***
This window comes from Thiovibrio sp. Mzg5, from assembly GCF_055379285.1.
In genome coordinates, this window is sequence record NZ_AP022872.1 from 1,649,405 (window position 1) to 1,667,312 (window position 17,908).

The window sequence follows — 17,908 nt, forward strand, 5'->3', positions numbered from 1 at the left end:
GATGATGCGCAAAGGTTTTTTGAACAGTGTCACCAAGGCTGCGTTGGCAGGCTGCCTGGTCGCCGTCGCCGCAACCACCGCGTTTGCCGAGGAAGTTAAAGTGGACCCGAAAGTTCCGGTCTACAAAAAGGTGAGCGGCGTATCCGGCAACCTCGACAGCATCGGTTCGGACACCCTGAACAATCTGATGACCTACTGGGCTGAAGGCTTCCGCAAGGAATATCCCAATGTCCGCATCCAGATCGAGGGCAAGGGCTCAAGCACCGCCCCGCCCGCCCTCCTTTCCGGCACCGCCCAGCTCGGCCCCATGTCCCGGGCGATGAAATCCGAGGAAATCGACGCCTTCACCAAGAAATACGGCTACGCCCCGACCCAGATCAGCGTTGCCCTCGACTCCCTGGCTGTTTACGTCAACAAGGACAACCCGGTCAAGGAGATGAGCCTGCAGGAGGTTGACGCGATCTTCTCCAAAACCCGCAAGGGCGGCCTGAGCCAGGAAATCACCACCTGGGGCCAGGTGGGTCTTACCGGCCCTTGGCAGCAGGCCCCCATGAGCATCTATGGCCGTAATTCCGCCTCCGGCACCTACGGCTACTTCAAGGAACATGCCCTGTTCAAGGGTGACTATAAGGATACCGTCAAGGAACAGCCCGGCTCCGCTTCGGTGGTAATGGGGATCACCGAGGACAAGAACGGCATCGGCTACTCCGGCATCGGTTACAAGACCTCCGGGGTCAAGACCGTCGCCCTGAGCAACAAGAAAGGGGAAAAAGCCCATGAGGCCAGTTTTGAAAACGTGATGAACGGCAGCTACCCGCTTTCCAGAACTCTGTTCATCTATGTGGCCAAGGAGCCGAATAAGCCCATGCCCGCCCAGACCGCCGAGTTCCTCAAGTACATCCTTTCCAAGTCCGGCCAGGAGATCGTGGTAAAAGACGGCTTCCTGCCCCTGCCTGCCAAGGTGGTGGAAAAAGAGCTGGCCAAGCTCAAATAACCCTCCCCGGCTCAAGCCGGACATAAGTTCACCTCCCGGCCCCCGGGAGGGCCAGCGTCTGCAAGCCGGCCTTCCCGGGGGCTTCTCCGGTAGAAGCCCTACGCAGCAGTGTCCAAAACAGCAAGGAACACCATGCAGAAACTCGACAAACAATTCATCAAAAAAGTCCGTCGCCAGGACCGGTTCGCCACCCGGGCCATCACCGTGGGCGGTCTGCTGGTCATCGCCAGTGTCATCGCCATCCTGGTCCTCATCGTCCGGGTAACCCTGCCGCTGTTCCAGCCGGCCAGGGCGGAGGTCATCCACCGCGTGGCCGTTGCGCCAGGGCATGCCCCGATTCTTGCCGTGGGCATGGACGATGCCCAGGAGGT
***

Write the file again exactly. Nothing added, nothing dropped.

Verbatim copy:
This window comes from Thiovibrio sp. Mzg5, from assembly GCF_055379285.1.
In genome coordinates, this window is sequence record NZ_AP022872.1 from 1,649,405 (window position 1) to 1,667,312 (window position 17,908).

The window sequence follows — 17,908 nt, forward strand, 5'->3', positions numbered from 1 at the left end:
GATGATGCGCAAAGGTTTTTTGAACAGTGTCACCAAGGCTGCGTTGGCAGGCTGCCTGGTCGCCGTCGCCGCAACCACCGCGTTTGCCGAGGAAGTTAAAGTGGACCCGAAAGTTCCGGTCTACAAAAAGGTGAGCGGCGTATCCGGCAACCTCGACAGCATCGGTTCGGACACCCTGAACAATCTGATGACCTACTGGGCTGAAGGCTTCCGCAAGGAATATCCCAATGTCCGCATCCAGATCGAGGGCAAGGGCTCAAGCACCGCCCCGCCCGCCCTCCTTTCCGGCACCGCCCAGCTCGGCCCCATGTCCCGGGCGATGAAATCCGAGGAAATCGACGCCTTCACCAAGAAATACGGCTACGCCCCGACCCAGATCAGCGTTGCCCTCGACTCCCTGGCTGTTTACGTCAACAAGGACAACCCGGTCAAGGAGATGAGCCTGCAGGAGGTTGACGCGATCTTCTCCAAAACCCGCAAGGGCGGCCTGAGCCAGGAAATCACCACCTGGGGCCAGGTGGGTCTTACCGGCCCTTGGCAGCAGGCCCCCATGAGCATCTATGGCCGTAATTCCGCCTCCGGCACCTACGGCTACTTCAAGGAACATGCCCTGTTCAAGGGTGACTATAAGGATACCGTCAAGGAACAGCCCGGCTCCGCTTCGGTGGTAATGGGGATCACCGAGGACAAGAACGGCATCGGCTACTCCGGCATCGGTTACAAGACCTCCGGGGTCAAGACCGTCGCCCTGAGCAACAAGAAAGGGGAAAAAGCCCATGAGGCCAGTTTTGAAAACGTGATGAACGGCAGCTACCCGCTTTCCAGAACTCTGTTCATCTATGTGGCCAAGGAGCCGAATAAGCCCATGCCCGCCCAGACCGCCGAGTTCCTCAAGTACATCCTTTCCAAGTCCGGCCAGGAGATCGTGGTAAAAGACGGCTTCCTGCCCCTGCCTGCCAAGGTGGTGGAAAAAGAGCTGGCCAAGCTCAAATAACCCTCCCCGGCTCAAGCCGGACATAAGTTCACCTCCCGGCCCCCGGGAGGGCCAGCGTCTGCAAGCCGGCCTTCCCGGGGGCTTCTCCGGTAGAAGCCCTACGCAGCAGTGTCCAAAACAGCAAGGAACACCATGCAGAAACTCGACAAACAATTCATCAAAAAAGTCCGTCGCCAGGACCGGTTCGCCACCCGGGCCATCACCGTGGGCGGTCTGCTGGTCATCGCCAGTGTCATCGCCATCCTGGTCCTCATCGTCCGGGTAACCCTGCCGCTGTTCCAGCCGGCCAGGGCGGAGGTCATCCACCGCGTGGCCGTTGCGCCAGGGCATGCCCCGATTCTTGCCGTGGGCATGGACGATGCCCAGGAGGT